meeting center if he would book that room for the whole year in
advance. I am pretty sure that I would not have had the opportunity
to enjoy the view on the Hudson from this height if that was the
case.

From the skyscraper to the cloud

It’s an
analogy obviously, but we are having very similar discussions with
enterprise customers and independent software vendors ISVs who are
seeking for ways to flexibly apply the multi-tenancy concept. Not
just subscribing to one or multiple tenants, but playing with
setting flexible levels of isolation and sharing across tenants as
per the need of departments, divisions, partners, and even their
customers.

A large enterprise interested in consuming Cordys
Cloud as PaaS, may want to share data, applications and process
across multiple participating divisions / lines of business, but
may need dedicated and isolated sub-tenants for some of those
divisions to run specific division level apps at the same time.

Similarly, an ISV offering software as a service applications
based on a cloud platform needs to offer multi-tenancy to their
customers as well. For ISVs it’s equally important to be able to
run application logic in a shared space across all the tenants, as
it is to support customizations of UIs, processes and even parts of
the application logic for individual customers in an isolated
environment.

So from a Platform as a Service offering
perspective, it makes a lot of sense to offer the PaaS customers
the possibility for them to use multi-tenancy as well within their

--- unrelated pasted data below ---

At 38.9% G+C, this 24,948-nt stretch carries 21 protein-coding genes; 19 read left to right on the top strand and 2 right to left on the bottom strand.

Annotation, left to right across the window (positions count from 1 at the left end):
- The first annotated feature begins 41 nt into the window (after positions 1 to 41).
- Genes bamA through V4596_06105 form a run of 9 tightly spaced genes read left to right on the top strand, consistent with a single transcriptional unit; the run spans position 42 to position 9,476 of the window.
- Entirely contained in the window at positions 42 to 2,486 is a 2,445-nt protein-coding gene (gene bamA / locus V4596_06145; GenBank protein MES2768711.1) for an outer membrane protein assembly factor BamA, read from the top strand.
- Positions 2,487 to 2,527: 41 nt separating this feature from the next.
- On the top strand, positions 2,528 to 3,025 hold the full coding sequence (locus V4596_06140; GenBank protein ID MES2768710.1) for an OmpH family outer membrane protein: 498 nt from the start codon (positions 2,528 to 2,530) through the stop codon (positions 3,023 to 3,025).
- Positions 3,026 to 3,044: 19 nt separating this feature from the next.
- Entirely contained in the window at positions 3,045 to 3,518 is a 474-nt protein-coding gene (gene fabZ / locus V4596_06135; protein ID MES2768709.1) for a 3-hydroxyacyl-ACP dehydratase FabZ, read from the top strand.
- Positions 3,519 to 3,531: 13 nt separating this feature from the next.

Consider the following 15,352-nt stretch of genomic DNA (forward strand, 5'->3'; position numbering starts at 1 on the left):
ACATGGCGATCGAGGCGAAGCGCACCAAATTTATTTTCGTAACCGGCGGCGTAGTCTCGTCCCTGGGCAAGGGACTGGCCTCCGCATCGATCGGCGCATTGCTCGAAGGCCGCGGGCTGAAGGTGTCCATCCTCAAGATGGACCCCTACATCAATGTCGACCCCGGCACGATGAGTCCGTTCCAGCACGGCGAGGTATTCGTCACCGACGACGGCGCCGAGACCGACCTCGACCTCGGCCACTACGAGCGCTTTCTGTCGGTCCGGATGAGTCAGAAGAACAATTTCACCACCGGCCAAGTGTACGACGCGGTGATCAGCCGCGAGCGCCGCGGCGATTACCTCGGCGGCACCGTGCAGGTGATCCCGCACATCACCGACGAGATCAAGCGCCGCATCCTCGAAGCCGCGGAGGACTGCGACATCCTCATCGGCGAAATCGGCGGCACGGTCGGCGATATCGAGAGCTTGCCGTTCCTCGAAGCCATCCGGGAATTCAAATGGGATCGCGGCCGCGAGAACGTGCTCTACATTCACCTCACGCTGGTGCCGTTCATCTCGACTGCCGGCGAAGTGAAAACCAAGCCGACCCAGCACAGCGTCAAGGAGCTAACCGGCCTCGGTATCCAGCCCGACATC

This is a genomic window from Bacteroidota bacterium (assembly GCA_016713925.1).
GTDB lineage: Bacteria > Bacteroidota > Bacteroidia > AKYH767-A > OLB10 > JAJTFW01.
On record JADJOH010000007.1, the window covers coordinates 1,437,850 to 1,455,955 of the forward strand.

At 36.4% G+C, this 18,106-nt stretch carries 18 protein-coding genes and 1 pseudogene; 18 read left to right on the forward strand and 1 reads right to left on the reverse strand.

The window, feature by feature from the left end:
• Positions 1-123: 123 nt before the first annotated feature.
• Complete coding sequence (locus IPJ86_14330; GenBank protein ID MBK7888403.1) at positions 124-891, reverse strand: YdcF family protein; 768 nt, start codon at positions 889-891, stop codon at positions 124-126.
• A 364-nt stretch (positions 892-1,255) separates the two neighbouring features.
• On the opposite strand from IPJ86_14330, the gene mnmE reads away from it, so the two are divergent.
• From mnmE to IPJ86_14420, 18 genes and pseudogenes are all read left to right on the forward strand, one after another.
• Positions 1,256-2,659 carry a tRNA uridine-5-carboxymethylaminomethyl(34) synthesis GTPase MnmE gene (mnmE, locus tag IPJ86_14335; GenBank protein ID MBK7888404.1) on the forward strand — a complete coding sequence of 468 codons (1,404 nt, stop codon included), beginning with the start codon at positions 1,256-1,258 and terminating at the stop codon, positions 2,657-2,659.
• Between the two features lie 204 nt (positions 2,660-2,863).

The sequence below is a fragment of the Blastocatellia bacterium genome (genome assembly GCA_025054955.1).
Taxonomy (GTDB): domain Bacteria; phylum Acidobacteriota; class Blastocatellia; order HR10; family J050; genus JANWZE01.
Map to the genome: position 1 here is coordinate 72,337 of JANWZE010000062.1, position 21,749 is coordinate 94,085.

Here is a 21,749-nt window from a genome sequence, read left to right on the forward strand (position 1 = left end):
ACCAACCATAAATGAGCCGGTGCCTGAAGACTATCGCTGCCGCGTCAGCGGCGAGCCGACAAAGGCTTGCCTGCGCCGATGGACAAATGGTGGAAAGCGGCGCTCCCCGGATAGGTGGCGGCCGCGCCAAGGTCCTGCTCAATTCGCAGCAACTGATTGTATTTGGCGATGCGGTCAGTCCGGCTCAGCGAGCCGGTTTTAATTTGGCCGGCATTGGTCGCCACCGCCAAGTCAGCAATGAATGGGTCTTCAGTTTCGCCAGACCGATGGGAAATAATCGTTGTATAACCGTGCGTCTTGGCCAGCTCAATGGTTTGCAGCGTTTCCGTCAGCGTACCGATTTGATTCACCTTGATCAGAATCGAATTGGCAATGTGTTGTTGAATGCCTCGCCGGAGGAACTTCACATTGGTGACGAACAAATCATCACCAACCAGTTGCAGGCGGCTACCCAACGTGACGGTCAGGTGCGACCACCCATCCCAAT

main tenant.

As we have been working intensely with large
enterprises and ISVs around our cloud offering, feeding us with
those ideas and requirements, we have been able to come with this
concept of multi-level multi-tenancy. We were very fortunate that
our technology foundation called the Smart Services Grid turned out
to be an ideal starting point for flexible and fine-grained
configuration of the multi-tenancy model, by just configuring the
desired level of isolation. Here’s how it works:

Smart Services Grid Foundation

Cordys Smart
Services Grid forms the technology foundation of Cordys Cloud and
the products and solutions that are built on the platform. All the
components in the Cordys platform, both design-time and runtime,
are implemented as services, grouped in Service Containers that are
hosted and managed on the Cordys Smart Services Grid.

Cordys
has used the Smart Services Grid as a bootstrap layer to build the
entire platform. Customers who build customer specific solutions on